Now, they wanted to “reestablish order”, ameliorate little by little the general situation in the country and at the battle-front, “push” the war more actively than ever, inspire it with new spirit, and especially prepare peacefully for the calling of the Constituent Assembly, which would establish the new fundamental laws of the nation, the new political regime, and the new form of government. Henceforth the people had only to wait patiently and prudently, like the good children that they were, for the favors which these new masters would grant them.

These new masters, the members of the provisional government, naturally saw themselves as good moderate bourgeoisie, who would use their powers like those in other “civilized” countries. And the political outlook of that regime did not go beyond a nice constitutional monarchy. At most some of its members perhaps timidly envisaged a very moderate bourgeois republic. The agrarian question, the question of the workers, et cetera, would Jbe resolved by the future established government, in the manner of the “proven” western models.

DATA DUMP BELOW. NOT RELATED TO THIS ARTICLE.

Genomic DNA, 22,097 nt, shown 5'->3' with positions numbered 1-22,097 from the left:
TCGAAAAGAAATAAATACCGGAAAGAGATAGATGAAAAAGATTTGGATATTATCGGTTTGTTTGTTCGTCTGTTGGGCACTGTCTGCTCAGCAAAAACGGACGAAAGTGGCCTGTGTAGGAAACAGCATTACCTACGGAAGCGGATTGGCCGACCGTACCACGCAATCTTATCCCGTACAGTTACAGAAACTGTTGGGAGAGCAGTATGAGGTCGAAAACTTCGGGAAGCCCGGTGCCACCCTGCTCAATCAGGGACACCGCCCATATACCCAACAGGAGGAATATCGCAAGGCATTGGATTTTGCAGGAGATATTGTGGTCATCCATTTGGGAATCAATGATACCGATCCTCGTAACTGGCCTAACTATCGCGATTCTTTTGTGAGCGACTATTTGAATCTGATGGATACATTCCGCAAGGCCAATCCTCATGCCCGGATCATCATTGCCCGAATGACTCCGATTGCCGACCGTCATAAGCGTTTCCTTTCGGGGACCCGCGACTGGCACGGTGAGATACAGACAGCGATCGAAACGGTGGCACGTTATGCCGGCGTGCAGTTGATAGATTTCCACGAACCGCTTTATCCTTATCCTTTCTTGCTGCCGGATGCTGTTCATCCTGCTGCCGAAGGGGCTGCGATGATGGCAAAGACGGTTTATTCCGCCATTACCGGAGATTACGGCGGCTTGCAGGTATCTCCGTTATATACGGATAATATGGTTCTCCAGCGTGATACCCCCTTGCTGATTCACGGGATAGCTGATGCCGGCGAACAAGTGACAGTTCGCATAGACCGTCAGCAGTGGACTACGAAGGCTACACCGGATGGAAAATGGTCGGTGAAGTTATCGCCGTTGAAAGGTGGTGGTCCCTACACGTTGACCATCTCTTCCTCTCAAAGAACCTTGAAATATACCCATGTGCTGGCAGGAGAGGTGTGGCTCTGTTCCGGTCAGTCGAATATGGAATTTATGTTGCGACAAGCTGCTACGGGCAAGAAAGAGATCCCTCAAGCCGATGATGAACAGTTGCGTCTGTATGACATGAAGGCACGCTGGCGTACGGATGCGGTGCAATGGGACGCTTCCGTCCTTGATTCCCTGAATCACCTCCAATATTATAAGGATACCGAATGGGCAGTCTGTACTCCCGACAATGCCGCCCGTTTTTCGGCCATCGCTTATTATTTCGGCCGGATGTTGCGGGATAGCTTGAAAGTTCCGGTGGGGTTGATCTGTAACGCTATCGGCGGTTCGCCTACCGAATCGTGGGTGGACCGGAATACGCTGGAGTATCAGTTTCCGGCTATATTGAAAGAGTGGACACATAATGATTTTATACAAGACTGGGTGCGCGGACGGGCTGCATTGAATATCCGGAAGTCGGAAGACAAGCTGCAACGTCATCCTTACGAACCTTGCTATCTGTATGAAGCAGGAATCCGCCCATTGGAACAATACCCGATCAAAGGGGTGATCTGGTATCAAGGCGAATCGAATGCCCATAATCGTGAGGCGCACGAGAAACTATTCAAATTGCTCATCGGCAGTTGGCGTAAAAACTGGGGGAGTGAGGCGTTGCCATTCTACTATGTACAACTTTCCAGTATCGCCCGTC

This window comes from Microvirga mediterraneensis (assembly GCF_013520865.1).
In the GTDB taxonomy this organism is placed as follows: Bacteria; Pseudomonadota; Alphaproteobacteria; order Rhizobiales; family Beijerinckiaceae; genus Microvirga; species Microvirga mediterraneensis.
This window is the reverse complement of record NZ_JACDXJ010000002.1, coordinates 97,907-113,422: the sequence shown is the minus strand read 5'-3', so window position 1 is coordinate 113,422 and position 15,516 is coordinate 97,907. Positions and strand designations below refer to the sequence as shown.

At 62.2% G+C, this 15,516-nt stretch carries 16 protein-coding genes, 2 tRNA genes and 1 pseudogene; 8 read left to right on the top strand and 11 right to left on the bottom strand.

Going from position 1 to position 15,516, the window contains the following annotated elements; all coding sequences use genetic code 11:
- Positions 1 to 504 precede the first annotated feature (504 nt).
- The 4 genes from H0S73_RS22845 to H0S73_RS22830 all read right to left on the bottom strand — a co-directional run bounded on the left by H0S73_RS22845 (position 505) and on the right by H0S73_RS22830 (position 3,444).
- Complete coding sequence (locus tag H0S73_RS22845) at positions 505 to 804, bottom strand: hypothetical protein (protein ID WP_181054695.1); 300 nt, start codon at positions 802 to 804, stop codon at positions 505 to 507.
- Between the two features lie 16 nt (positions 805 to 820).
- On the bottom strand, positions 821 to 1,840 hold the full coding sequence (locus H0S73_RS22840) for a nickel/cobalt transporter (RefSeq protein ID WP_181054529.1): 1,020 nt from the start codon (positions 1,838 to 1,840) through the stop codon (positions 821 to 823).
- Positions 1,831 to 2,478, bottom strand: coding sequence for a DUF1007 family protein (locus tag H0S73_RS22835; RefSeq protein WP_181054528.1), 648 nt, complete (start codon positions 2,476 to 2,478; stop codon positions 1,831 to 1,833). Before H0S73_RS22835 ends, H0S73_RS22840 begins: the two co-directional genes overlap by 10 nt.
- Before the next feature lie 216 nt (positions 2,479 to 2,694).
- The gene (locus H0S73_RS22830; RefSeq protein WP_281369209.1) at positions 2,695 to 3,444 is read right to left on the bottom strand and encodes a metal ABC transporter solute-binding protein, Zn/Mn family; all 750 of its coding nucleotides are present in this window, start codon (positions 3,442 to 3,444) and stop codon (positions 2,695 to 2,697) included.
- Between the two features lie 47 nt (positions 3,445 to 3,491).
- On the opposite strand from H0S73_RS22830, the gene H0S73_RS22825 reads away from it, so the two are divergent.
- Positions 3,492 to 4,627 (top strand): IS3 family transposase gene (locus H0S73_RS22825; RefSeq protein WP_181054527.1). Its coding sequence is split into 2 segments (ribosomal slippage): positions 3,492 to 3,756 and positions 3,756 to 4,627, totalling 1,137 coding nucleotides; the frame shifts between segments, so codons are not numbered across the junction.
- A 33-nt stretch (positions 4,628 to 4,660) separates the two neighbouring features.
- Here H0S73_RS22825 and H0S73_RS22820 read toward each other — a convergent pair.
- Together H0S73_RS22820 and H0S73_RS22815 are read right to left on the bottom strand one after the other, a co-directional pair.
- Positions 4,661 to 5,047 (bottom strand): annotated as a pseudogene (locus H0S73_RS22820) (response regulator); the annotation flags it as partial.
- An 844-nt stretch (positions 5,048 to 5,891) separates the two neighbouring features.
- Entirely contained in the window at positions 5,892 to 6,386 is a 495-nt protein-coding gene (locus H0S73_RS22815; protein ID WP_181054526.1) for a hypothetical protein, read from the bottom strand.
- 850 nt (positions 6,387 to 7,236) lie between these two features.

In the last analysis, the provisional government was more or less sure of being able to utilize the preparatory -period for stalling, if need be, and for restoring the masses to calmness”, discipline, and obedience, in case they should evidence too violently their desire to go beyond the limits thus proclaimed. It finally occupied itself with assuring, by behind-the-scenes maneuvering, a “normal” election, which would result, at the desired moment, in a prudent and upright Constituent Assembly — bourgeois, of course.

At this point it is pleasant to state that the “realists”, the “established” politicians, the scholars, the economists, and the sociologists, were wrong in their calculations. The reality completely escaped them.